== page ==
Video appears to show Taliban operating Black Hawk helicopter

Tone deaf? Biden cracks joke during Afghanistan presser

Fox News contributor Joe Concha blasts president for not taking Kabul crisis seriously; liberal New York magazine says media manufactured the crisis

A video circulating on social media appears to show a U.S.-made UH-60 Black Hawk helicopter taxiing at the Kandahar Airport in Afghanistan

“Reportedly a #Taliban captured #Afghanistan Air Force UH-60 Blackhawk at Kandahar. Important to note it is only shown taxiing not flying,” Joseph Dempsey, a research associate for defense and military analysis at the International Institute for Strategic Studies, said on Twitter Wednesday, accompanied by a video. 

It is unclear who was operating the helicopter, and the roughly one-minute video did not show the helicopter leaving the ground. 

The news comes after Biden administration national security adviser Jake Sullivan said last week that the Taliban had seized a “fair amount” of U.S. weaponry after it took over the country earlier this month. 

“We don’t have a complete picture, obviously, of where every article of defense materials has gone,” Sullivan told reporters last Tuesday. “But certainly, a fair amount of it has fallen into the hands of the Taliban, and, obviously, we don’t have a sense that they are going to readily hand it over to us at the airport.”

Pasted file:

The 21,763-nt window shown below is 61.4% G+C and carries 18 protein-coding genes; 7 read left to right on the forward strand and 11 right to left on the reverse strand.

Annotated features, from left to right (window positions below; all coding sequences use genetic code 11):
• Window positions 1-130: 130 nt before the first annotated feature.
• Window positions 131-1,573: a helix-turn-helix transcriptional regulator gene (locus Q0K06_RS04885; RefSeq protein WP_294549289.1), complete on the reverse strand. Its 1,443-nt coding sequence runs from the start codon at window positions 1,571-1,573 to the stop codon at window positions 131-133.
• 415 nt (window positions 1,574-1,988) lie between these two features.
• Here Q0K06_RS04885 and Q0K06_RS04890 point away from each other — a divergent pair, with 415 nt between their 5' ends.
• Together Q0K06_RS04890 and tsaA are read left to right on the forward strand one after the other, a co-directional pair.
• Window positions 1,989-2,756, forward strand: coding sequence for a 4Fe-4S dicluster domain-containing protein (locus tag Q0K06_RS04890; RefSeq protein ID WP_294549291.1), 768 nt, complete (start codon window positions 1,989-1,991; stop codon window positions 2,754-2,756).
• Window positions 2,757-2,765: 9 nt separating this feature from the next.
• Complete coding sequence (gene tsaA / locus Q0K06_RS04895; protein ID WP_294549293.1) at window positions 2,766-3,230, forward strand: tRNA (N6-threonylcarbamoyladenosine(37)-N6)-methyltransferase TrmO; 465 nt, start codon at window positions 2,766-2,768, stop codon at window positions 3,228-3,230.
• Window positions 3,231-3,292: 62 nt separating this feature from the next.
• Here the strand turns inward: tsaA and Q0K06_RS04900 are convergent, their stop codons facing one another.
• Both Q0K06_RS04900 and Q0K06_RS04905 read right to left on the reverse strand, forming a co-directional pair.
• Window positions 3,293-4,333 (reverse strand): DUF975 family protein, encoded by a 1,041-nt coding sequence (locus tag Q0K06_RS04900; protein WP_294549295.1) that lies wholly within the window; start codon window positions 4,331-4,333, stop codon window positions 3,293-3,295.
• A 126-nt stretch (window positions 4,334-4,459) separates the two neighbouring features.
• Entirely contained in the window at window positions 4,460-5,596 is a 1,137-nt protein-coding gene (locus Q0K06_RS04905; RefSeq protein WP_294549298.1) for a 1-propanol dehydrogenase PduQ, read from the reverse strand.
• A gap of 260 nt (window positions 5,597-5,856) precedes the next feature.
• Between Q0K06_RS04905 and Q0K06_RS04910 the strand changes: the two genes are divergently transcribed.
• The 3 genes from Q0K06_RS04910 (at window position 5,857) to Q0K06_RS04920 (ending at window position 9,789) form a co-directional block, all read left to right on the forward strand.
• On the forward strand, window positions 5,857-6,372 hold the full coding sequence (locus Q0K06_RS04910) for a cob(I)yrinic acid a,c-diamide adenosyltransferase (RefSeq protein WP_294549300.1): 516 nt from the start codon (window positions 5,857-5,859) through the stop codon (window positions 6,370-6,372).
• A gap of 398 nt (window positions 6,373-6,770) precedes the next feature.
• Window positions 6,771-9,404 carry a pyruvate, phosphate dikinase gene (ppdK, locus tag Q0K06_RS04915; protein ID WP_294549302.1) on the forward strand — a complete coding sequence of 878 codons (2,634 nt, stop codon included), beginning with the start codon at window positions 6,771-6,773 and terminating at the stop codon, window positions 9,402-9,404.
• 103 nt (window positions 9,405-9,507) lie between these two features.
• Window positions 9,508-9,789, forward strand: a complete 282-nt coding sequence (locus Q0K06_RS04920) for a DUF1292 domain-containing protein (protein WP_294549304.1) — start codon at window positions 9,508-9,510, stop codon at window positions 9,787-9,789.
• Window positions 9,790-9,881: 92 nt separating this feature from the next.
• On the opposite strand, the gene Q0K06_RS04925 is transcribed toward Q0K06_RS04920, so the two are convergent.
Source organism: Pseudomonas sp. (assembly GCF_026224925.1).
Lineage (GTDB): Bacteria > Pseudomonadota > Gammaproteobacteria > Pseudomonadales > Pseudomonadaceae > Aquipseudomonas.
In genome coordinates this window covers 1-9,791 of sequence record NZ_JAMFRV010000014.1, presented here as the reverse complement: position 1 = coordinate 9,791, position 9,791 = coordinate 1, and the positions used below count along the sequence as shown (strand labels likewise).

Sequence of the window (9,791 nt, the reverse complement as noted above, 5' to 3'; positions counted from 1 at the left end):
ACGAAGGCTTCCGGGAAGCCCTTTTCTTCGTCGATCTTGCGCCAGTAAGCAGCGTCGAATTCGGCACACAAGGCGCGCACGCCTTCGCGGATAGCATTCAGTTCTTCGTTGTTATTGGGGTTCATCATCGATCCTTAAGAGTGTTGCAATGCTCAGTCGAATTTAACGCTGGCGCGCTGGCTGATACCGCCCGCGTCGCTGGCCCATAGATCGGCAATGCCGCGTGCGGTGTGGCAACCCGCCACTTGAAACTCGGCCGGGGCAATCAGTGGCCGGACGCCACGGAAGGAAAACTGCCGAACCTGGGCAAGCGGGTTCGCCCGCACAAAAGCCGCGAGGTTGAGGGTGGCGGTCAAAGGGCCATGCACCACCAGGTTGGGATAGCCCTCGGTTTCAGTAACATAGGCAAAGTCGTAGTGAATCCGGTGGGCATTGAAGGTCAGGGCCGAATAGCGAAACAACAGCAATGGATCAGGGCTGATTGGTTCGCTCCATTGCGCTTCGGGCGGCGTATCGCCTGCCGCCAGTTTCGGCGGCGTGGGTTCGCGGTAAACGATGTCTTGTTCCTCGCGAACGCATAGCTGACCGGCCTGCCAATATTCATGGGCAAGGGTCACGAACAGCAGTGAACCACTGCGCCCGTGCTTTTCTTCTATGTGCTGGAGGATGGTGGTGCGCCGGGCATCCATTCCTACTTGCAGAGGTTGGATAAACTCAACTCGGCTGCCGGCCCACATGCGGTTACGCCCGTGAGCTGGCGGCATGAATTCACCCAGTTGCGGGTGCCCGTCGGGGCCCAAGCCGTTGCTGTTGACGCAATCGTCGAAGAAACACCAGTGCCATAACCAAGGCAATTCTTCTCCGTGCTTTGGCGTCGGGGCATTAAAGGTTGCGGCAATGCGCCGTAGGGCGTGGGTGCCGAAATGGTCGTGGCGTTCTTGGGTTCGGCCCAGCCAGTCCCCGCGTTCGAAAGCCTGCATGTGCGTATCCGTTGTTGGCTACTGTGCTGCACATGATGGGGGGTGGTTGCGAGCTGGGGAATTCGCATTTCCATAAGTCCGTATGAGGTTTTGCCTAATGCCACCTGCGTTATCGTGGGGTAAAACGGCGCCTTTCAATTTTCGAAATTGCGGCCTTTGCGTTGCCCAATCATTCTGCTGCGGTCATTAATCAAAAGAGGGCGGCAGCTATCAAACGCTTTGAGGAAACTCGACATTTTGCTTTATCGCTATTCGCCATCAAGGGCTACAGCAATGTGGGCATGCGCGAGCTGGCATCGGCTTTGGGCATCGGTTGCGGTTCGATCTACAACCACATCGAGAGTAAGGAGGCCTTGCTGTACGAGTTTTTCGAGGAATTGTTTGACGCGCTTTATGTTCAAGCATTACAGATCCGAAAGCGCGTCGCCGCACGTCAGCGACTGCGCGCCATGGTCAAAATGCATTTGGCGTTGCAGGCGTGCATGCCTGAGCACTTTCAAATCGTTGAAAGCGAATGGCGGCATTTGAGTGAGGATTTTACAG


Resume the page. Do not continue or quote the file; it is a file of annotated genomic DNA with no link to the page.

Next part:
The U.S. has spent about $83 billion since 2001 on training and equipment for Afghan forces, including $147 million on Black Hawk helicopters and $2 billion on Humvees. Other photos and videos show Taliban soldiers, such as in the little-known Badri 313 Battalion, carrying U.S. and U.S. ally-made weapons and gear that appear to be stolen from allied militaries while patrolling parts of Kabul.

“Everything that hasn’t been destroyed is the Taliban’s now,” a U.S. official, who spoke on the condition of anonymity, told Reuters last week.

The seizure of weapons such as advanced aircraft has been described as a propaganda tool for the Taliban, as insurgents are thought to be unable to operate the aircraft without training. 

“When an armed group gets their hands on American-made weaponry, it’s sort of a status symbol. It’s a psychological win,” Elias Yousif, deputy director of the Center for International Policy’s Security Assistance Monitor, recently told The Hill.

President Biden has come under fierce scrutiny for his handling of Afghanistan, including not extending his Aug. 31 withdrawal date from the country. 

Rep. Jim Banks, R-Ind., slammed the administration on Tuesday over the Taliban seizing Black Hawk helicopters and other military equipment, and said, “The Taliban now have more Black Hawk helicopters than 85% of the countries in the world.” 

“As a former military sales officer, I acquired American military equipment to equip the Afghans with – you can imagine how shameful I find it that today all of that equipment has fallen into the hands of the Taliban,” Banks, who deployed to Afghanistan in 2014, added.

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